Welcome to SmartBrief Education’s original content series about the unique stories of teacherpreneurs. These are the innovative individuals confronting challenges, creating solutions and bringing them to market.
“The journey of a thousand miles begins with a single step.”– Lao Tzu
I’ve always had an innate sense for helping others, a desire to assist and spring into action when an opportunity arises. Starting my career as a kindergarten teacher, there was no shortage of opportunities for helping. There was helping to build routines, helping to facilitate friendships, helping to thwart off homesickness, helping to tie shoes and zip coats and certainly helping to build foundational academic skills. The joy I found in teaching and learning was the ability to help these little minds develop, process and understand the world around them. What I had not anticipated was the amount of helping that would take place with my colleagues as my career continued as a classroom teacher. (read more…)
Every leadership expert supports the importance of having a mission and vision that everyone in the organization can rally around and use to support decision-making. But in today’s challenging world of education is that enough?
We all face dramatic budget constraints due to decreased revenues. Along with the fiscal pressures comes a renewed scrutiny from the public we serve. In this environment, we must be able to demonstrate that every dollar we are spending on technology is really making a difference for our students. Models exist to help us in this endeavor including CoSN’s Value of Investment (VOI), Dr. Reuben Puentedura’s SAMR, Koehler and Mishra’s TPACK, and BrightBytes Labs’ CASE. No matter which framework you use to make decisions and evaluate the progress and effectiveness of your program, it is absolutely critical that you are basing those critical decisions on solid data that can be clearly communicated to stakeholders to ensure continued support and investment. (read more…)
Beginning this month, SmartBlog on Education in collaboration with eCampus News will bring you monthly point/counterpoint-style blog posts about top issues in higher education. We kick off the content series with two experts’ thoughts on open access and scholarly publishing.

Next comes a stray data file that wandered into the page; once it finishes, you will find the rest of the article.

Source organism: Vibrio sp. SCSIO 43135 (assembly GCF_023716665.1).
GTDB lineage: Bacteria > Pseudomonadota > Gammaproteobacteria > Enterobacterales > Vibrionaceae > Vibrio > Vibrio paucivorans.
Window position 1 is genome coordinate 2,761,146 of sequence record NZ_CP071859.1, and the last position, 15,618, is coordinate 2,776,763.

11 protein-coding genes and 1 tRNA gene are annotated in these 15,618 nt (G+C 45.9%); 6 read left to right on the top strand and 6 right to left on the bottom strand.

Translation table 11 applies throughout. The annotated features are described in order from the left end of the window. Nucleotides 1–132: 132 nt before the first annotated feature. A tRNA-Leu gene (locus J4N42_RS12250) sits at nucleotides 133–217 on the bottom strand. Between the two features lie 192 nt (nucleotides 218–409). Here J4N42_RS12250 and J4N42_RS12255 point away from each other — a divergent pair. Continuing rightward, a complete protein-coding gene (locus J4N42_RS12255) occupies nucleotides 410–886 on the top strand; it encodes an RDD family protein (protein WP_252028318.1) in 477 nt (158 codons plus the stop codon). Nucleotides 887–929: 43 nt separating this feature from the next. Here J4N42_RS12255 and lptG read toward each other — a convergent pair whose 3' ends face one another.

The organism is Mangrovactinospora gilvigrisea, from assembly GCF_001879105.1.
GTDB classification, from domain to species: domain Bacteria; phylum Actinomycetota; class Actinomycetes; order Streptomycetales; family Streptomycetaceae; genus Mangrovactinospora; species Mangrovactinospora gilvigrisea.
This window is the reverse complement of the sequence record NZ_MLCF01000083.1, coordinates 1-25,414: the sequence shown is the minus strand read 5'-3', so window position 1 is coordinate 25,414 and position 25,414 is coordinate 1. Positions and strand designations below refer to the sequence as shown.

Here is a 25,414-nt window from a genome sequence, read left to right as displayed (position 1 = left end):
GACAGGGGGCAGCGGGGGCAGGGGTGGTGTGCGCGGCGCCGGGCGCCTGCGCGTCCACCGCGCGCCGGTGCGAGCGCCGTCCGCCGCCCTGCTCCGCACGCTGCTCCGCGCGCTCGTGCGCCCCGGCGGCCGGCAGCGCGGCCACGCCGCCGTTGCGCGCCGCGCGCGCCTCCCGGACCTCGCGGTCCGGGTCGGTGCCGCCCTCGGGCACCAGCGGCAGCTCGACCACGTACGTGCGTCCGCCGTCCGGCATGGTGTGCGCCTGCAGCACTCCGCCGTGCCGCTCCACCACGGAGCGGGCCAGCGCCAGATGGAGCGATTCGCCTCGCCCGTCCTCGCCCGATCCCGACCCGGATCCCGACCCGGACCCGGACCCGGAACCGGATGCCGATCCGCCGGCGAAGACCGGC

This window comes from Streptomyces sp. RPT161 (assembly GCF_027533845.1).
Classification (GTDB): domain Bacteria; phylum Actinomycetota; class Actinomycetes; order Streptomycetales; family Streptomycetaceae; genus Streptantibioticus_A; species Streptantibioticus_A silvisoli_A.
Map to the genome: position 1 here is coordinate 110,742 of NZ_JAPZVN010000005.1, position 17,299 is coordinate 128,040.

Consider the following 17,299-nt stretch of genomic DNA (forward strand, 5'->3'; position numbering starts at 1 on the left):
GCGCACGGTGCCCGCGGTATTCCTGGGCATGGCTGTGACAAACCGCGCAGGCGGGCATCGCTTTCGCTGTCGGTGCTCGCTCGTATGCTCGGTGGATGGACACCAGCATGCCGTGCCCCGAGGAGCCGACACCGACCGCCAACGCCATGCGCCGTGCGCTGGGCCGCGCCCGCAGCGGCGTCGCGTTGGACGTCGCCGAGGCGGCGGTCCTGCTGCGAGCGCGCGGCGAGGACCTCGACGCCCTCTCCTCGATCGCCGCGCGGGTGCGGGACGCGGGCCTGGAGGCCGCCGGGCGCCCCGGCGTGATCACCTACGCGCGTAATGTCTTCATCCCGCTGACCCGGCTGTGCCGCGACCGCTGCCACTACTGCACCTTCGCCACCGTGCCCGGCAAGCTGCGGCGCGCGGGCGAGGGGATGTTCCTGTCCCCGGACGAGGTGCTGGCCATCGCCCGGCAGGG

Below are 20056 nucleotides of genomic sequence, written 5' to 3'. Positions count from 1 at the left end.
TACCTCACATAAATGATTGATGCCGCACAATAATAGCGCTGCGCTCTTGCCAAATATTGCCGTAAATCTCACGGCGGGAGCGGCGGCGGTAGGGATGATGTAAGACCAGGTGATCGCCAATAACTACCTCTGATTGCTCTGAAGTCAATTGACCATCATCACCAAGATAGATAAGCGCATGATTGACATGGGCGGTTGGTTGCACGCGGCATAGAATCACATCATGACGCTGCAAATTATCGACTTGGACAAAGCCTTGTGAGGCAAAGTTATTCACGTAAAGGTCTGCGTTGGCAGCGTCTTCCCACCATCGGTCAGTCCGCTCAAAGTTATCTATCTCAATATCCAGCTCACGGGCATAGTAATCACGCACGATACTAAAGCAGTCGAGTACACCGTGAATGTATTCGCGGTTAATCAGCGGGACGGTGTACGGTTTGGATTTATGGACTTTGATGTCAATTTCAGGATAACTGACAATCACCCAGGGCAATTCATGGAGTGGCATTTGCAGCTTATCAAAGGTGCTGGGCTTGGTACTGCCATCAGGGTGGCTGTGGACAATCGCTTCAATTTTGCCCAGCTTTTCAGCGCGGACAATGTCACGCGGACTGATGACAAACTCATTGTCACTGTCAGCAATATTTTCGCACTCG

- Why going Open is critical for the future of the university by Salwa Ismail, department head of library information tech at Georgetown University
- Understanding why scholarly publishing today is a cultural, not technological, issue by Frank Lowney, projects coordinator for the Digital Innovation Group at Georgia College & State University
Join the conversation on eCampus Symposium.
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SmartBlog on Education is shining a light on education technology innovations during May, exploring the latest products and tools and the hottest trends in ed-tech. In this blog post, we learn how education leader Fred Ende uses Voxer.
I’m sorry. I just can’t stop talking about how much I love Voxer.
Seriously, have I mentioned Voxer and how much I love using it?
I was first introduced to Voxer last spring, and at first, I thought of it as a handy Walkie-Talkie tool. It was easy to use, and it fit a need I had with my current phone (plus it was free), so I figured, why not?
But, it wasn’t until late summer, when a number of my colleagues and I found ourselves in a large Voxer group that the tool’s incredible worth became clear to me.
Pedagogical innovation and support has been a much discussed topic in academia, especially at this juncture, where an increasing number of universities are discussing what the university of the future should look like. The urgency of the world’s post-secondary education needs is moving faster than universities can keep up, and hence, new models of diverse scholarship not only have to be piloted, but also modeled for mainline pedagogy and scholarship.
Academic culture that endorses and supports an open and free exchange of information, ideas, and output has the potential to not just increase research, but transform the scholarship that is an outcome of that research. Open access, which provides unrestricted online access to peer-reviewed research, has been touted as a model that will reform the scholarly publications of the world, or at least of our country, since 2002.
Yet, despite this grassroots movement to promote open access by the Scholarly Publishing and Academic Resources Coalition (SPARC) to build unprecedented opportunities to create an open access environment, promotion and tenure committees have been slow to adopt (if at all) the output of scholarship in open access models over the traditional monograph publishing. (read more…)